Tuesday, May 23, 2023

Two Outings

Update: I got out twice last week. Neither time had much wind. In fact, the first of the two, I didn’t even raise the mainsail. The second time I did. Winds were light and erratic. I’m hoping to get some good practice going to windward.

I have gotten practice rowing. I did a little more work on my oar handles and they feel much better. I will say it takes me some “umpf” to move the boat. I have very little to compare it to in my experience. My 11’ dinghy weighed about a third of the CIY and probably took a third of the energy to row. After rowing for an hour my forearms and hands were really fatigued though I was rowing dead into a light breeze of maybe 4-5 mph. My oars are 9’, so the amount of leverage I get is reduced over the shorter oars I had previously. 10’ oars, which is what the Shaw and Tenney formula suggests, would really take some pulling. Not sure of my speed. I’ll have to take out my GPS next time.

Looking forward to some wind but we’re headed into summer now. We’ll see.

Thursday, April 20, 2023

Sailing Again!

After two and a half months I got back on the water!

That time was obviously taken to give my back time to heal from the herniated disc. I had read that it takes 4-6 weeks to heal from this injury. I slept in a recliner for five weeks. I gradually began to do harder tasks. In the last several weeks I have done quite a bit, especially yard work and a project on Robin's car, all the while taking care to not stress the back. It has felt good through it all. 

I have been looking for an opportunity to get out for a couple weeks. The wind has been fairly strong many of those days, in the 12-15 mph range. That's a little more than I want right now. I still don't know this boat very well with only two outings in very, very light wind. Tuesday afternoon looked very promising but the winds were around 10 mph and my time slipped away too. So Wednesday it was. I had a doctor's appointment at 8:30 so I hitched up the boat and got some things together the night before and took off to the doc's with boat in tow. 

Nothing stupendous to report from this outing but there were several take-aways.

First of all, there was a lot of "trash" in the boat when I took the tarp off. Here's what I found.

This has me quite concerned. I've had problems with carpenter ants on my other boat and am wondering if ants have gotten into this boat already. Some of it is just debris that has blown in under the tarp. Looks closely and you'll see a stick.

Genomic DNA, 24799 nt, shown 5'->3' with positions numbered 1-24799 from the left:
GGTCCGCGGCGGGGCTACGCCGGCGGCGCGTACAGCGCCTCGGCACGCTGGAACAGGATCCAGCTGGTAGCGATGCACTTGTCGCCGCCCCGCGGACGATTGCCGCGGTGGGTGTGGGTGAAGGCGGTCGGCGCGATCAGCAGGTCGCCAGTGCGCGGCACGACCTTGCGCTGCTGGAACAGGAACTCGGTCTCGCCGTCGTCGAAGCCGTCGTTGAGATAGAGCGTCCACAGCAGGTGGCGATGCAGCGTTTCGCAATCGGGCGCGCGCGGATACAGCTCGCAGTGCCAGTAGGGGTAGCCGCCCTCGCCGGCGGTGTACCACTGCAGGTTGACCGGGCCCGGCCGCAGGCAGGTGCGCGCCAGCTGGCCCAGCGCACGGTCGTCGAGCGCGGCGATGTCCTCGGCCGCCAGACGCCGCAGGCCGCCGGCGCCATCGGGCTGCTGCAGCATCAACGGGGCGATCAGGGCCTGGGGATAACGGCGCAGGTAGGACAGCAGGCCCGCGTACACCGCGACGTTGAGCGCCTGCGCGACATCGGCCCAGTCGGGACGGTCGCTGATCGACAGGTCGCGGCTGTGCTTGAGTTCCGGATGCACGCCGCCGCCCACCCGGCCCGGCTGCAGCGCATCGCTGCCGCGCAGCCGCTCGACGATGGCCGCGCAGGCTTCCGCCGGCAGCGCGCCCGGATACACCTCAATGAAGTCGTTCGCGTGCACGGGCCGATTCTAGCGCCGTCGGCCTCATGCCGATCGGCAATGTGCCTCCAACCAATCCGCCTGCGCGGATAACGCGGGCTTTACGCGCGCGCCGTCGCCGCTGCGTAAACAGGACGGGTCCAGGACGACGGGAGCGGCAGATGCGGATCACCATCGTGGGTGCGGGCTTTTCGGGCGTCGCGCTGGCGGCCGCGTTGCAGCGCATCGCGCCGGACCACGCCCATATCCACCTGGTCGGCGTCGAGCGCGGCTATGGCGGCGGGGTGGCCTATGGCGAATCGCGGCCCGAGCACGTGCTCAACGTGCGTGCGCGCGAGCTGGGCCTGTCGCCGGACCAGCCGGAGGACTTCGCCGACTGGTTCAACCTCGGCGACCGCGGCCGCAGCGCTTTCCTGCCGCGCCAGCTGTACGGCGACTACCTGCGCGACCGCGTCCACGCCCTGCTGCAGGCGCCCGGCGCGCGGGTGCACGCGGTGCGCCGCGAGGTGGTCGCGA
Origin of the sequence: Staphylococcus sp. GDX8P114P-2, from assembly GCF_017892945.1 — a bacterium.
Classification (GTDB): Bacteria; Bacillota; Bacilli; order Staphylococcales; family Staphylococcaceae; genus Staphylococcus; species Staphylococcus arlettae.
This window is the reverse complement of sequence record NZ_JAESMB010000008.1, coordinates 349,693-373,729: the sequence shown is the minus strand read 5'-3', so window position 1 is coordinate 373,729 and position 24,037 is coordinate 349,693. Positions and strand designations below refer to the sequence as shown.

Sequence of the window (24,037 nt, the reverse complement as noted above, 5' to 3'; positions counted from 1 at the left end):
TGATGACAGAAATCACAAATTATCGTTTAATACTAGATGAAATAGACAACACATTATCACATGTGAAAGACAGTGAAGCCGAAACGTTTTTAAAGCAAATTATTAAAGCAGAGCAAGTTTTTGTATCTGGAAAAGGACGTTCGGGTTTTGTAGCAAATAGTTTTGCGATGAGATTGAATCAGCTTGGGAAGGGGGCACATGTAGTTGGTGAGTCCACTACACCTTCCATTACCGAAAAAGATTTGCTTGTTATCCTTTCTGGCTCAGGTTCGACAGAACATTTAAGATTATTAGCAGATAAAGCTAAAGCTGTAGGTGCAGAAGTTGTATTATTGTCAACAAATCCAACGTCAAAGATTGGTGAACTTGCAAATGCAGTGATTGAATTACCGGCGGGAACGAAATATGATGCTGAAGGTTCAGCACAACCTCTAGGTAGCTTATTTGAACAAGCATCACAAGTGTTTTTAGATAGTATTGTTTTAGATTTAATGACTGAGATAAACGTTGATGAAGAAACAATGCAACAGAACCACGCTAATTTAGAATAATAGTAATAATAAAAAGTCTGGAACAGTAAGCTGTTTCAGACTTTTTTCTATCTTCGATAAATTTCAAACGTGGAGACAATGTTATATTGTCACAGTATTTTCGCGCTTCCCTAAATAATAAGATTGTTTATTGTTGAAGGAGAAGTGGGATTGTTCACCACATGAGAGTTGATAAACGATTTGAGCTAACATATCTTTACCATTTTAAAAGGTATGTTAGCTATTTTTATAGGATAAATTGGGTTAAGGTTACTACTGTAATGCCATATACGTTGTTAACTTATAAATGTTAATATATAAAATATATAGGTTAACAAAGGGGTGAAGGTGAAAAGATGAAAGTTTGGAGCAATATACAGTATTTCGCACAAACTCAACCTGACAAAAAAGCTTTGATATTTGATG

I'm thinking squirrels may be partly responsible too. But then there is this critter:

I'm thinking this culprit is partly to blame - an earwig. The reproduce proliferously and mold a lot. In any case, I'll be keeping a close watch on the situation.

Second of all, there seemed to be water in the bottom of the boat. Ummm? Well, I sopped up the worst of it before I left. I stopped for breakfast and there seemed to be more! What is this? When I got to the ramp more of the same. Something made me open the lazarette. What! The thing was 2/3 full of water!!!! Where did that come from? Has it been there since my last trip? Has rain water somehow gotten in? Quite puzzling. I scooped it out and wiped it out. I looked a couple times while out on the water. About the only place water could be getting in would be through the gudgeon bolt holes. I didn't see anything. I've just about concluded that rain water somehow blew in under the tarp. But still puzzling. 

Third take away, I was eager to see how much easier, if any, the new block at my masthead would make raising the mainsail. I had lashed it to the fairlead. Answer: it was a thousand times easier! During the course of my outing yesterday I raised the mainsail three or four times. It works wonderfully. I lose 2 or 3" of height in my sail but I can live with that. 

Fourth, I practised rowing. The wind never filled in so I really didn't sail at all. But I did row 2-3 miles overall I guess. I got into a pretty good rhythm. With my leather reglued and reattached (it came loose last time out), my oars stayed in place and I was able to concentrate on technique. I do believe I need to work on shaping my grip on one of the oars. One handle is very round. The other is not. I'll work on it some. 

Fifth, I tested a simple setup for oar storage. I kept the oars in the locks and secured the oar with two bungees. Not very elegant, but it works. I'll keep other options open.

So that's my outing. No sailing but profitable nonetheless.